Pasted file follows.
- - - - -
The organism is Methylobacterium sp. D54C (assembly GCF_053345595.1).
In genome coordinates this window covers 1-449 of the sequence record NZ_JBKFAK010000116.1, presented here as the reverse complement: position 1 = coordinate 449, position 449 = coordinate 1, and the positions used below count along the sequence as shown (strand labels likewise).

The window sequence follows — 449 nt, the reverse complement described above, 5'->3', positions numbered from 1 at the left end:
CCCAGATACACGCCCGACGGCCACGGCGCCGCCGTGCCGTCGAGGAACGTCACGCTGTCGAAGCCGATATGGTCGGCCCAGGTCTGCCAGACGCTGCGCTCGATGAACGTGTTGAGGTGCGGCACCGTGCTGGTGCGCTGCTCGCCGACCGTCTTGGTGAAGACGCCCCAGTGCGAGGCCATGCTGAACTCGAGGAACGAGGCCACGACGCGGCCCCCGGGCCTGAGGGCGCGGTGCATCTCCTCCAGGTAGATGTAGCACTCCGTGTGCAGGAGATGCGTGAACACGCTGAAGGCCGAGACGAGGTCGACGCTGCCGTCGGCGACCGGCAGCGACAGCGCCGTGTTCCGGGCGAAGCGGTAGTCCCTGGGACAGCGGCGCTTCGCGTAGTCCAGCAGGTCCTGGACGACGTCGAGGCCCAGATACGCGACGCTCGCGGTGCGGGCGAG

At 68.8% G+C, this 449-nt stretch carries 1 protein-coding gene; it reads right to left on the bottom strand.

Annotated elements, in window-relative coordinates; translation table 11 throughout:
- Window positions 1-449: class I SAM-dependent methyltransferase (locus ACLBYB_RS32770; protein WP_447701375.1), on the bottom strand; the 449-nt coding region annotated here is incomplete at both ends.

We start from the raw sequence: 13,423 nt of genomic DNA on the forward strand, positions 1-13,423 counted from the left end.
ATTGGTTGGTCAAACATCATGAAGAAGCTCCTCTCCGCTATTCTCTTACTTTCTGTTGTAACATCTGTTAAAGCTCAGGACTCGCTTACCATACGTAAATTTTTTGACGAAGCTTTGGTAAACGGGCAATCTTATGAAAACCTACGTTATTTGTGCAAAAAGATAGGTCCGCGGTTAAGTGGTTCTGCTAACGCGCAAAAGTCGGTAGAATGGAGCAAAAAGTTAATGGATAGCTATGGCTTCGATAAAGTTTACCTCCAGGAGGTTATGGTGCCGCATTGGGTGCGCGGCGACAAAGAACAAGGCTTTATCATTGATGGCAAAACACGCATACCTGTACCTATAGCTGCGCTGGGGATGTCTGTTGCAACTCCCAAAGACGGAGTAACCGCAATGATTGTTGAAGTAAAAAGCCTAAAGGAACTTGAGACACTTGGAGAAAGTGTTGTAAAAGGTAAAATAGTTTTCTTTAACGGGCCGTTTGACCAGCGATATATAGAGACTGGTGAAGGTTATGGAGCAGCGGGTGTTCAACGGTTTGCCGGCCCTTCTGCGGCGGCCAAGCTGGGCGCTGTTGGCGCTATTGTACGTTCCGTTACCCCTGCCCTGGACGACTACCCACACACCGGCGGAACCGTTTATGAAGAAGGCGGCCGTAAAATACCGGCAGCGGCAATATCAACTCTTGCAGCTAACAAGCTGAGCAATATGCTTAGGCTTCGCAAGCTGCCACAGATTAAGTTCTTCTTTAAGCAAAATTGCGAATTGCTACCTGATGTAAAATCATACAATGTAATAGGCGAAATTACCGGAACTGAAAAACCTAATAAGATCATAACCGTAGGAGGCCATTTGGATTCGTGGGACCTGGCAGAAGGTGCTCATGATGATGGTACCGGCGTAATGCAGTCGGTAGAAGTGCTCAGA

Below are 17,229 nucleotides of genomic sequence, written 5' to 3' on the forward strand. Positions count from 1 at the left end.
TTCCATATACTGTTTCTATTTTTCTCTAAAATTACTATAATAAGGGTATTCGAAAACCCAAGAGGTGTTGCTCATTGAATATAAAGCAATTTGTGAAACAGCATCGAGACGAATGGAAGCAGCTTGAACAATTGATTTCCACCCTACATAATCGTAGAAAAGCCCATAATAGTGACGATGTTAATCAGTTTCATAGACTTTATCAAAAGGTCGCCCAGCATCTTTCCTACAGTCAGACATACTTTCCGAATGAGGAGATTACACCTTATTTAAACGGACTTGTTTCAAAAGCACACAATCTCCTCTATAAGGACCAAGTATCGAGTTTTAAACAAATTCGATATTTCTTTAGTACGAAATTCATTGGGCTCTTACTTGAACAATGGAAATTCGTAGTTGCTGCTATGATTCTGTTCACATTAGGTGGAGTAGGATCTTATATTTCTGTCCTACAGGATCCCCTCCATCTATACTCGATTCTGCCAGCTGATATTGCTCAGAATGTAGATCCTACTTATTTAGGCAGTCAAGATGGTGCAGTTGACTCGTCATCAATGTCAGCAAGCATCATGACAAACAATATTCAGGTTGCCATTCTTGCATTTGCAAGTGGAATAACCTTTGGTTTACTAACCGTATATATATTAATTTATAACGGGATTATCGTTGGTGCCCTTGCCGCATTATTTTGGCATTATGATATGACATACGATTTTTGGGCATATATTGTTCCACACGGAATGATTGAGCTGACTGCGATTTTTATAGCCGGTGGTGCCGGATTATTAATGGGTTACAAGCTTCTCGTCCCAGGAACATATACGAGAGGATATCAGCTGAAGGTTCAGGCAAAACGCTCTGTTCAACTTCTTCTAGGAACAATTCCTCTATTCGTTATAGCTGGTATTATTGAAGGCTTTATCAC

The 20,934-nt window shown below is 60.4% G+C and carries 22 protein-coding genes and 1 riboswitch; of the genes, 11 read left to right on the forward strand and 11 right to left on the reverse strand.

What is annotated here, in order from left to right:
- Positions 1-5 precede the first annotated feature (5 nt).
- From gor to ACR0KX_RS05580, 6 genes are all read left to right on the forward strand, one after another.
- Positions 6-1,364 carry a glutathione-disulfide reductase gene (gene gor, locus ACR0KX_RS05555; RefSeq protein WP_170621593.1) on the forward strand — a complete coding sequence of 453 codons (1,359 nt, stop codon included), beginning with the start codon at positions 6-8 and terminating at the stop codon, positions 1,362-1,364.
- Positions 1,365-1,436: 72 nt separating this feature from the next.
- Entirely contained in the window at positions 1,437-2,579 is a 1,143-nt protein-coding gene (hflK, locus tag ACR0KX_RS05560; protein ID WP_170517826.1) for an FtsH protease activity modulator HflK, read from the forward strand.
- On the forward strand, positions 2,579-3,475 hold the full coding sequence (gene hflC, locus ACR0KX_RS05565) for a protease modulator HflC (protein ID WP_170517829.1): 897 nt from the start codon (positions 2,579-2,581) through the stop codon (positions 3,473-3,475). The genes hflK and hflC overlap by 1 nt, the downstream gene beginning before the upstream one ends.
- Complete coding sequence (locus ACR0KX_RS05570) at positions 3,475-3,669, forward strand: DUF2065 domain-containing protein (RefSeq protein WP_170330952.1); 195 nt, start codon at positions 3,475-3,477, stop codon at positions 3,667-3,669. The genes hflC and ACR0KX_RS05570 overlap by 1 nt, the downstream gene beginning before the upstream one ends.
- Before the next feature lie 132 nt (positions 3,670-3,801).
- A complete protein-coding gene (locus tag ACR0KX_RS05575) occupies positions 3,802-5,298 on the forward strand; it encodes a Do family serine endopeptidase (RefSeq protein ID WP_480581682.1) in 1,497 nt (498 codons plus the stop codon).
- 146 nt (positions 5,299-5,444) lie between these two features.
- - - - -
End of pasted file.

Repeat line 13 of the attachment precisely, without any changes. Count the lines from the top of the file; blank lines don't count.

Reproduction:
What is annotated here, in order from left to right: